So, I've come to the opinion that, like free market in general, you usually get what you pay for.
    And with the kayaker being the swimmer's primary support in terms of safety and first responder (your life is in their reach), as well as often being the feeder, and main source of encouragement and motivation, it behooves a swimmer to consider their options in regard to their support kayaker/paddler and choose wisely...and compensate accordingly and generously.

    Swim on...
  • SydneDSydneD Senior Member
    My husband is the only kayaker I have ever and will ever use. He accepts only one form of tipping. ;)
  • SydneDSydneD Senior Member
    More seriously, I just asked him and he said that if it's an organized swim, aka a race/multi-participant event, he would appreciate the organizers recognizing and valuing the kayakers.

    @JCMalick---he said that the Cape May swim is the first time he ever received real recognition and he really appreciated it and felt valued. Thank you! :)
  • I have been extremely lucky with kayakers including the ones that were assigned to me at MIMS and 8 Bridges. In both cases I brought a gift card for them as a thank you and in both cases I wish I had brought more. I am amazed that someone would spend upwards of 8 hours with a total stranger with no expectations of compensation. In both cases they kept me on a good and straight line, kept me away from flotsam and jetsam, and kept me in good cheer throughout each swim.

    However, as good as they both were, by far my best experience with a kayaker was at Catalina. I know the sacrifice he made to be there, a long drive up, a Saturday night and Sunday morning spent on the water and not going out, bringing all of his own equipment, and still being on top of everything. He acted as a cheerleader, butt-kicker (when needed), strategic expert, feeder, and coach all for basically a perfect stranger. I was more than happy to tip and again wish I could have given more. It might have been the endorphins but if I had the deed to my house I probably would have given that as well.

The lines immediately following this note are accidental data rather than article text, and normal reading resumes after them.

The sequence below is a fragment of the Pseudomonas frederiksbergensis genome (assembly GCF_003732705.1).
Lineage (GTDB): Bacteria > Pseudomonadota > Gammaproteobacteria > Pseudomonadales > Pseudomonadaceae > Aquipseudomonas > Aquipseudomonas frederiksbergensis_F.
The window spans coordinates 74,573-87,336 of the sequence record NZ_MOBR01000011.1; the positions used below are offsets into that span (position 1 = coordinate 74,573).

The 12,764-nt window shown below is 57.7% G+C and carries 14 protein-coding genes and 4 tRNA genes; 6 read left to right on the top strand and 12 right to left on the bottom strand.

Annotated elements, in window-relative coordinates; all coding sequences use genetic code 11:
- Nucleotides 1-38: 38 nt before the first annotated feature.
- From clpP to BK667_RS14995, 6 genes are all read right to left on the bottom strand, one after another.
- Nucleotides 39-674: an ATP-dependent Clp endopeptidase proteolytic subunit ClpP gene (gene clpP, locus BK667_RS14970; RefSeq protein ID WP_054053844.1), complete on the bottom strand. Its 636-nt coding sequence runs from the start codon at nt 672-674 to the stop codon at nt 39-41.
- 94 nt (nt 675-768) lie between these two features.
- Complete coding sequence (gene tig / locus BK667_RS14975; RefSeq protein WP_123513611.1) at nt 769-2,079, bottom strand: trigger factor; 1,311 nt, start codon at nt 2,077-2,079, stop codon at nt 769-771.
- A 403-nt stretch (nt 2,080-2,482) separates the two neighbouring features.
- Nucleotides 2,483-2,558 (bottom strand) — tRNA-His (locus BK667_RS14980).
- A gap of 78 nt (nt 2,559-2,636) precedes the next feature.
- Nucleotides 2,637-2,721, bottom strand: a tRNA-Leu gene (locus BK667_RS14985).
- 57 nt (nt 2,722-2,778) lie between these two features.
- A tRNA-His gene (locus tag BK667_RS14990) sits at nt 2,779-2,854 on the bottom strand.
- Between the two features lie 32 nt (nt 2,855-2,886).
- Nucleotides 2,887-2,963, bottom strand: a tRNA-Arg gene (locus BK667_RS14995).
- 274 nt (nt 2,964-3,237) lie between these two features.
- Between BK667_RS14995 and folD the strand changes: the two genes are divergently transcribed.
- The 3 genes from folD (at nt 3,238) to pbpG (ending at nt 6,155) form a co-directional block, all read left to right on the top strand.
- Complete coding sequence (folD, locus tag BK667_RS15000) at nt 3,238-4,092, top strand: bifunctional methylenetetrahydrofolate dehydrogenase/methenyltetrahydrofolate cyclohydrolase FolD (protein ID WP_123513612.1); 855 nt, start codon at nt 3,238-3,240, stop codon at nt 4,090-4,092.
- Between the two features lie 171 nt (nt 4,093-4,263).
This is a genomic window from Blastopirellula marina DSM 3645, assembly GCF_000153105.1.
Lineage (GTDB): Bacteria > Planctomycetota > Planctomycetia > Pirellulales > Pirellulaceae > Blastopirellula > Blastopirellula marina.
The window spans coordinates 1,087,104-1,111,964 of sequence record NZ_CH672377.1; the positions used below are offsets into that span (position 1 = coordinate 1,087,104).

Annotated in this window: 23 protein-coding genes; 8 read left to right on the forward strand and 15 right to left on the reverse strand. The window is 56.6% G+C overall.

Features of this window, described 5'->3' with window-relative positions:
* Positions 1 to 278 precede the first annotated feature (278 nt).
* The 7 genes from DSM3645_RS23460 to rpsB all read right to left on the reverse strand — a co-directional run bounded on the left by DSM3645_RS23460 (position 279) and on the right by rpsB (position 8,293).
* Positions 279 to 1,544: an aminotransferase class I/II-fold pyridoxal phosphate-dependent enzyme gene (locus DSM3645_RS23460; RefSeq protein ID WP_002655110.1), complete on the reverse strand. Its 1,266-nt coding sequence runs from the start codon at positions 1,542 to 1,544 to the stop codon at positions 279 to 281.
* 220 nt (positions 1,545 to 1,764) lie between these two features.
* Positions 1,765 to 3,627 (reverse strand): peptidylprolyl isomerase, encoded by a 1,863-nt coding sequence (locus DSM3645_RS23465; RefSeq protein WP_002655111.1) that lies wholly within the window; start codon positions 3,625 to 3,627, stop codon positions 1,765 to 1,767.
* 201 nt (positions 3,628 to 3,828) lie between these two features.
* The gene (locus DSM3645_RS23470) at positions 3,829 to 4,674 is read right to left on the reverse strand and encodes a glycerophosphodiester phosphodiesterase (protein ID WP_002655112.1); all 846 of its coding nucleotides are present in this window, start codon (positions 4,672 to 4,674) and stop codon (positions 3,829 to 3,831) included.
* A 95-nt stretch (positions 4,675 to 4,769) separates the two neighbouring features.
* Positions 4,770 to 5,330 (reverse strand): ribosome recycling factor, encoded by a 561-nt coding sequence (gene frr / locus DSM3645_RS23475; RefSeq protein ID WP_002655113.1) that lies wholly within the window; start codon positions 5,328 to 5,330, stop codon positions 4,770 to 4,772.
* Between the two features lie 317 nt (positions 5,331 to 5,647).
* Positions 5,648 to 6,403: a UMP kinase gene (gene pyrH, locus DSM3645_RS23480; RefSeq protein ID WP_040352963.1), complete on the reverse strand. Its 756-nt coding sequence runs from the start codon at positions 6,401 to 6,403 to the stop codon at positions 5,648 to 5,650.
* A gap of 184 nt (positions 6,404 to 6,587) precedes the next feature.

What I am trying to say is that given the sacrifices that the kayakers make, and given their essential role in our success, I feel some kind of gratuity is justified. It does make me wonder why at some of the longer events kayakers aren't at least compensated for travel or other expenses. I for one would be willing to pay an extra fee for that.

  • IronMikeIronMike Northern VirginiaCharter Member

    This thread just popped up on the right side under related discussions, so thought I'd reanimate it.

    For my Issyk Kul swim attempt in 2015, I gave each of the crew members 1000 som (that was about $20). For 2016, I gave two crewmembers a total of 3000 som (in 2016 exchange that is about $50).

    For context, the entire cost of the boat/crew rental for the swim in both 2015 and 2016 was 25,000 som ($500 in 2015, $425 in 2016).


    We're all just carbon, water, starlight, oxygen and dreams

  • I plan on bringing stuff from home for the boat pilot and crew. I'm from Texas so maybe some good bar b que sauce or other Texan things they might enjoy that they could not get otherwise- still thinking on it.

  • SpacemanspiffSpacemanspiff Dallas, TexasSenior Member

    for SCAR 2015 @KNicholas paired me with a random volunteer, who ended up being a total boss. He actually trained beforehand, on the actual lakes, and sent me scouting reports. 2015 was one of the years that Apache (third stage) blew up (white-capping headwinds). I remember looking up at him and thinking his job was harder than mine. It was brutal turned out much colder than expected. Only 1/3 of the kayakers were able to even finish the stage. At the end of each stage, while I was lying about, he was paddling back to the staging area and helping others carry/stack kayaks.

    So when he offered to return as my escort for SCAR 2016, I brought him a special gift for each day (I called it "the four days of SCAR"--like the 12 days of Christmas): A new kayaking jacket, gloves, hat, single-malt scotch, sunglasses, etc.


    "Lights go out and I can't be saved
    Tides that I tried to swim against
    Have brought be down upon my knees
    Oh I beg, I beg and plead..."